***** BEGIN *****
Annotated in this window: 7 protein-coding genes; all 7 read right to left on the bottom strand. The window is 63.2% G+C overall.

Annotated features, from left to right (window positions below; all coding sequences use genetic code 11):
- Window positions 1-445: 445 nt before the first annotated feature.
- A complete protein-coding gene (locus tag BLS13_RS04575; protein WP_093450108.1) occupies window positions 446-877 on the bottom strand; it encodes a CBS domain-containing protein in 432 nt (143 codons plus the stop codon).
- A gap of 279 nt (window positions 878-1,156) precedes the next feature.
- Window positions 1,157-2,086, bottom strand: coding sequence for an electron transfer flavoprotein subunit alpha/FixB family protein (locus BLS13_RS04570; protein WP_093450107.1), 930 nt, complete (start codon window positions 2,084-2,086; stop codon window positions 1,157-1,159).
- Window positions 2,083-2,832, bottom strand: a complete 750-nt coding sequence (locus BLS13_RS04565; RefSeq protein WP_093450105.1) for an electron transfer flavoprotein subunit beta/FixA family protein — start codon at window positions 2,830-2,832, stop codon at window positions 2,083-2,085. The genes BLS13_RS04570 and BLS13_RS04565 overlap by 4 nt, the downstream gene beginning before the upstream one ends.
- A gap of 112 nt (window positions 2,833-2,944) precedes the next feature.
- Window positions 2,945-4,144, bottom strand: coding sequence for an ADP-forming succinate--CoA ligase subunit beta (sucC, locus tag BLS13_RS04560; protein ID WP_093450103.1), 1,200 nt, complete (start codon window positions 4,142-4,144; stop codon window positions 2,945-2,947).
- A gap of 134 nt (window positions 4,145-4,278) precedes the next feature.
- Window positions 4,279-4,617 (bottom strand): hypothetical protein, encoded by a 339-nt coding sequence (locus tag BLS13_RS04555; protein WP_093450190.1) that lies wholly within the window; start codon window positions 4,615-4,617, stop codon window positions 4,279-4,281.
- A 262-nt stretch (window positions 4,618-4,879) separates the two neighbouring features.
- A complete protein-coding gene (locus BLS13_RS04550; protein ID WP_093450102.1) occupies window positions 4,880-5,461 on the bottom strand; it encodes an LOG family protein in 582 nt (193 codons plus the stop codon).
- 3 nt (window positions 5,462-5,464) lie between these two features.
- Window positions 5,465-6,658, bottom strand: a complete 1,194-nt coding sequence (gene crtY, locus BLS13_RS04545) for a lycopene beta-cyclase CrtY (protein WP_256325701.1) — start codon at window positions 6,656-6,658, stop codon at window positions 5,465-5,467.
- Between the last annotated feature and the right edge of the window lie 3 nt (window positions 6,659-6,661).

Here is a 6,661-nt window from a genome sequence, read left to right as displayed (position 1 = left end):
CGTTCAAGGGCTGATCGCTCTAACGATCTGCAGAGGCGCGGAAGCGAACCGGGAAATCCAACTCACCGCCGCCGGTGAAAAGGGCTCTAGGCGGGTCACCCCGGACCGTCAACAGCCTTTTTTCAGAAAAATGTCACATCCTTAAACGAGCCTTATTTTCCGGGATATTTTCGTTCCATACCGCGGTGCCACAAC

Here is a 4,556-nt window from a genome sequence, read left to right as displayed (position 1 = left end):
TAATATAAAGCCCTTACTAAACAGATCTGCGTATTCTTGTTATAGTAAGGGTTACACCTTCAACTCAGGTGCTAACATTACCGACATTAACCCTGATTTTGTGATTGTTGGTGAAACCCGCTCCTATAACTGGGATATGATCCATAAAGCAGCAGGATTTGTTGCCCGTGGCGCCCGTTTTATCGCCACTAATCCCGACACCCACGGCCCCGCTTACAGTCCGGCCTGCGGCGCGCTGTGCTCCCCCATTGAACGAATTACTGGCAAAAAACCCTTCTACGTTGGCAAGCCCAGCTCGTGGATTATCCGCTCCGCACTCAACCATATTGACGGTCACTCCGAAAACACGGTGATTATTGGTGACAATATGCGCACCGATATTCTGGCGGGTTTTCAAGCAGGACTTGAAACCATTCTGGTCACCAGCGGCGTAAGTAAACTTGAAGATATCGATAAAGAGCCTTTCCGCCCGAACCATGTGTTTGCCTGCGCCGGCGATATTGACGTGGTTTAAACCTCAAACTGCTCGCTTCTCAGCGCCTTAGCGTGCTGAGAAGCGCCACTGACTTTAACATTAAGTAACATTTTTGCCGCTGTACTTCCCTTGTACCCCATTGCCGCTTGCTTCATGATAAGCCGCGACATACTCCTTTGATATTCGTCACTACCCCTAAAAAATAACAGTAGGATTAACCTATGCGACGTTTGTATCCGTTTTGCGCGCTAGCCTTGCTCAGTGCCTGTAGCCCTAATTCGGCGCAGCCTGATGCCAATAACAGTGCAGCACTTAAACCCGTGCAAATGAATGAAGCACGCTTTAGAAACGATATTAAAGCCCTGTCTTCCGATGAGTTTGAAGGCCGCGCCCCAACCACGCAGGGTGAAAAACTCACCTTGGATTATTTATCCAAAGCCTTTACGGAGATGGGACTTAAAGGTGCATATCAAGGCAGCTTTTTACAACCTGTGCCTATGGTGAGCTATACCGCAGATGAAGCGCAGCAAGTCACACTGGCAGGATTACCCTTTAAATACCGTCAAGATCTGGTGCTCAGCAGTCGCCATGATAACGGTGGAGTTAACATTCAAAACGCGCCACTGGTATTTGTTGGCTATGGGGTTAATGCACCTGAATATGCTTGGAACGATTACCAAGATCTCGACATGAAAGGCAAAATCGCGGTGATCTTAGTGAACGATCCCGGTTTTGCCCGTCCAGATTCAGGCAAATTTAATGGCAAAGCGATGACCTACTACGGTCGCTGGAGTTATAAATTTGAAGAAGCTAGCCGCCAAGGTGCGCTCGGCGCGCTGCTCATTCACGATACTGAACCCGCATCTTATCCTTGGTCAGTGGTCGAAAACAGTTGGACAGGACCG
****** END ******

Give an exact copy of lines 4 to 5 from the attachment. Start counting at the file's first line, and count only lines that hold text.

- A complete protein-coding gene (locus tag BLS13_RS04575; protein WP_093450108.1) occupies window positions 446-877 on the bottom strand; it encodes a CBS domain-containing protein in 432 nt (143 codons plus the stop codon).
- A gap of 279 nt (window positions 878-1,156) precedes the next feature.